Moving up in size are the TENT TRAILERS. Most of them are quite light weight and towable by a wide variety of vehicles. They lift up and foldout to sleep a surprising amount of people.

Manufacturers are including a number of creature comforts, such as fridge, stoves, furnaces, and in some cases even toilets. Larger models may have electric brakes, but that is a topic for further posts.


Some people will opt for a TRAVEL or HOLIDAY TRAILER. These also have many advantages, as they are towable by a wide range of vehicles. Tow trailers vary in size from small ‘teardrop’ trailers which are very light and easy to tow up to 40′ long units that could be lived in.

Once you get to 15 feet or longer, you will start to see air conditioning units on the top of the trailers. More and more of the trailers are also coming equipped with one or more slide-outs, increasing the living space and sleeping space inside.


One more tow combination that is available is the 5TH WHEEL TRAILER. Again, many sizes are available, ranging from 18′ to 45′. The advantage of the fifth wheel is the easy towing, and reduced combination length due to part of the unit sitting over the deck or box of the pick up truck. Most of the new fifth wheels now come with 2 – 4 slide-outs, making these very viable for extended trips or full time RVing.


Now to the motorized units, known as MOTORHOMES. they are categorized as Class A, B and C. Why are they classed as A,B and C? I have never been able to find out. But let’s work with what we do know, starting with the smallest.

A Class B motorhome, is also known as a VAN CONVERSION. They usually manage to fit in almost as many amenities as in the larger motorhomes, although in a condensed size. The one noticeable item missing is space. They are compact, get decent fuel economy and are easy to drive. A little difficult to venture away from the campground as you have to pack everything up to drive anywhere.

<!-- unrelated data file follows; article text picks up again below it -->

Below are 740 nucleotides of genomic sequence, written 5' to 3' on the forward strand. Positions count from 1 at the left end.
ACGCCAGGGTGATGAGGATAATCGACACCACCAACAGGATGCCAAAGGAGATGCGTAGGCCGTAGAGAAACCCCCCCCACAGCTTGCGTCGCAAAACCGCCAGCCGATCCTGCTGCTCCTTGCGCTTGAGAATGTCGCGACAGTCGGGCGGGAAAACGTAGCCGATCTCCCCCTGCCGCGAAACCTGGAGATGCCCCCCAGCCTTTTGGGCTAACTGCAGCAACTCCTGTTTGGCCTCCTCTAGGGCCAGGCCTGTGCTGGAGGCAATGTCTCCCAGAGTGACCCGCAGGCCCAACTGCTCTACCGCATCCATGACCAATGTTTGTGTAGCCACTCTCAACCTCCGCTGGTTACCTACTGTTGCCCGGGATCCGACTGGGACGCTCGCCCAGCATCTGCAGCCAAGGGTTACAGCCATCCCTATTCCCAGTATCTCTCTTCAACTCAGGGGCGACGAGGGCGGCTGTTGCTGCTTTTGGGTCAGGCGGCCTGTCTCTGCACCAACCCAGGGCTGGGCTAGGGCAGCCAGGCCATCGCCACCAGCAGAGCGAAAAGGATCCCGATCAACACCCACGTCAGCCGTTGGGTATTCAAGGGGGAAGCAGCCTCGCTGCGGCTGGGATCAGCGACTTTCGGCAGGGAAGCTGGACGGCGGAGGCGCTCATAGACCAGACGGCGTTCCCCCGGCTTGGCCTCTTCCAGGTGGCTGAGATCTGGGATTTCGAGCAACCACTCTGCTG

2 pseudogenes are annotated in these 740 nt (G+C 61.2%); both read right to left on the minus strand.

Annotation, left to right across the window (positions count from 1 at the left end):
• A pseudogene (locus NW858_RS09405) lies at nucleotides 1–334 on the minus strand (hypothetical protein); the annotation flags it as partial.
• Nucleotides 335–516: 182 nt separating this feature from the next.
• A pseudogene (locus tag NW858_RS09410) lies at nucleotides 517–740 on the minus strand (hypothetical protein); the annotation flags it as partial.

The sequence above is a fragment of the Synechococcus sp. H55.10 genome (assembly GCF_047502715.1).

Next larger is a CLASS C MOTORHOME. One distinguishing feature of this style motorhome, is the van cab with RV body built out over top of the cab. Most often they are built on a one or a one and a half ton chassis. They are still fairly easy to drive, and often have a hitch for towing.

Some manufacturers are pushing the size envelope to about 32′ and include slide-outs. In addition there are other manufacturers who take a mid-sized truck chassis and make it into a Class C motorhome.


Moving upwards is the CLASS A MOTORHOME. To recognize this motorhome, think ‘box on wheels’. A few years ago there was a Robin Williams movie called ‘RV’. It is well worth watching for a laugh. Converted buses are included in this category. Because of their size and weight Class A motorhomes are built on commercial truck frames.

Class A motorhomes can be quite large and comfortable. The big ones literally are a home on wheels. Powered by either gas or diesel, it is quite common to tow a vehicle behind. Driving one these big boys is the same as pushing a section of wall down the highway, so fuel economy is not going to be great.  Converted highway buses also fit in this category.

By the time you are motoring around in one of these units, it is safe to say that you are RVing! RV sites are often designed to accommodate big units and may have drive-through sites and provide a more refined experience.

So are you going camping or RVing ? The good news is that there is no Right or Wrong. It all depends on you and your desires.

The main idea is to take a break, get away, and enjoy life.

This is just an appetizer of what is out there.  Here is an option to learn a lot more !